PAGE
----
Labialization is a secondary articulatory feature of sounds in some languages. Labialized sounds involve the lips; the term is restricted to consonants. When vowels involve the lips, they are called rounded; the most common labialized consonants are labialized velars. Most other labialized sounds have simultaneous velarization, the process may be more called labio-velarization. In phonology, labialization may refer to a type of assimilation process. Labialization is the most widespread secondary articulation in the world's languages, it is phonemically contrastive in Northwest Caucasian and Salishan language families, among others. This contrast is reconstructed for Proto-Indo-European, the common ancestor of the Indo-European languages. American English has three degrees of labialization: tight rounded, slight rounded, unrounded, which in vowels is sometimes called'spread'; these secondary articulations are not universal. For example, French shares the English slight rounding of /ʃ/, /ʒ/ while Russian does not have slight rounding in its postalveolar fricatives.
A few languages, including Arrernte and Mba, have contrastive labialized forms for all of their consonants. Out of 706 language inventories surveyed by Ruhlen, labialization occurred most with velar and uvular segments and least with dental and alveolar segments. With non-dorsal consonants, labialization may include velarization as well. Labialization is not restricted to lip-rounding; the following articulations have either been described as labialization, or been found as allophonic realizations of prototypical labialization: Labiodental frication, found in Abkhaz Complete bilabial closure, found in Abkhaz and Ubykh "Labialization" without noticeable rounding of the lips, found in the Iroquoian languages. It may be. Rounding without velarization, found in Shona and in the Bzyb dialect of Abkhaz. Eastern Arrernte has labialization at all manners of articulation. Marshallese has labialization at all places of articulation except for coronal obstruents. In North America, languages from a number of families have sounds that sound labialized without participation of the lips.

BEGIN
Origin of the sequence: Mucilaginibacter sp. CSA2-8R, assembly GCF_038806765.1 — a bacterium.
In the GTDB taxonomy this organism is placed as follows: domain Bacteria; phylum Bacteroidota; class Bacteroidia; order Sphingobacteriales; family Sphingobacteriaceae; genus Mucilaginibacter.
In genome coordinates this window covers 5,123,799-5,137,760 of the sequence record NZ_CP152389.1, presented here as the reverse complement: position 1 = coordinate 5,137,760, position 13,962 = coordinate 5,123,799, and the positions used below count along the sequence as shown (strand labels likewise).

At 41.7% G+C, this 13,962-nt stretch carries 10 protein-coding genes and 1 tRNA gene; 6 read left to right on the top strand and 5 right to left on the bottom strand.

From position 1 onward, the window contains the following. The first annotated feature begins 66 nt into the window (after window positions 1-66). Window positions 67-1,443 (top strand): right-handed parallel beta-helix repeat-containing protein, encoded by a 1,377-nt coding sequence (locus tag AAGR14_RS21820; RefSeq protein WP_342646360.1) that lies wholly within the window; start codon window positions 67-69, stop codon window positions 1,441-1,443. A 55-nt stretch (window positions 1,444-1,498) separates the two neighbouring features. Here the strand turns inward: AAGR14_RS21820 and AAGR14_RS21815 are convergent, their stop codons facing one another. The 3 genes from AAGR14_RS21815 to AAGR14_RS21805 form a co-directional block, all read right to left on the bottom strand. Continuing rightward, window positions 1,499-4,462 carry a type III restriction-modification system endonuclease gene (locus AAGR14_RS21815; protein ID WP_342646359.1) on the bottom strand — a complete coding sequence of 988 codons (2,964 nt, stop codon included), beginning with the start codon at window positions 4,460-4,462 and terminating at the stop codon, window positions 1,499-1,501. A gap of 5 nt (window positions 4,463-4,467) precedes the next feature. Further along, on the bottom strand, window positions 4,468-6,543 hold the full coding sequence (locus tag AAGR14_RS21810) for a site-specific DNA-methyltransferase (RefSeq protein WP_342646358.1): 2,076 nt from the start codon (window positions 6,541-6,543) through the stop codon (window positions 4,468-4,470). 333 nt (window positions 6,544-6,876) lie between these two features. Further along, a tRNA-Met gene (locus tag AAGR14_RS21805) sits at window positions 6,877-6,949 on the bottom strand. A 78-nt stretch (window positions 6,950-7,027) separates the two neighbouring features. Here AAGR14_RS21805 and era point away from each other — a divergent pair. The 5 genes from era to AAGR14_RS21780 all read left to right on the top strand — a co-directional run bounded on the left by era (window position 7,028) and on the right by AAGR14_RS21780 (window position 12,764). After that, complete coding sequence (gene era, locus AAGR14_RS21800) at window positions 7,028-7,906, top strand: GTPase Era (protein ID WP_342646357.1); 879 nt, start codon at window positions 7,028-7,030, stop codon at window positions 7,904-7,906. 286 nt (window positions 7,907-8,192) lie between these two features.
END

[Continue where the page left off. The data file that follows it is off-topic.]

See Tillamook language for an example. In the International Phonetic Alphabet, labialization of velar consonants is indicated with a raised w modifier, as in /kʷ/. There are diacritics to indicate greater or lesser degrees of rounding; these are used with vowels, but may occur with consonants. For example, in the Athabaskan language Hupa, voiceless velar fricatives distinguish three degrees of labialization, transcribed either /x/, /x̹/, /xʷ/ or /x/, /x̜ʷ/, /xʷ/; the extensions to the IPA has two additional symbols for degrees of rounding: Spread and open-rounded. It has a symbol for labiodentalized sounds. If precision is desired, the Abkhaz and Ubykh articulations may be transcribed with the appropriate fricative or trill raised as a diacritic:. For simple labialization, Ladefoged & Maddieson resurrected an old IPA symbol, which would be placed above a letter with a descender such as ɡ. However, their chief example is Shona sv and zv, which they transcribe /s̫/ and /z̫/ but which seem to be whistled sibilants, without being labialized.
Another possibility is to use the IPA diacritic for rounding, distinguishing for example the labialization in English soon and swoon. The open rounding of English /ʃ/ is unvelarized. Labialization refers to a specific type of assimilatory process where a given sound become labialized due to the influence of neighboring labial sounds. For example, /k/ may become /kʷ/ in the environment of /o/, or /a/ may become /o/ in the environment of /p/ or /kʷ/. In the Northwest Caucasian languages as well as some Australian languages rounding has shifted from the vowels to the consonants, producing a wide range of labialized consonants and leaving in some cases only two phonemic vowels; this appears to have been the case in Eastern Arrernte, for example. The labial vowel sounds still remain, but only as allophones next to the now-labial consonant sounds. Labialized voiceless alveolar stop labialized voiced alveolar stop labialized voiceless velar stop labialized voiced velar stop ( labialized voiceless uvular stop ( labialized pharyngealized voiceless uvular stop labialized voiced uvular stop ( labialized glottal stop ( labialized voiceless bilabial stop ( labialized voiced bilabial stop ( labialized prenasalized voiced bilabial plosive (in Tamamb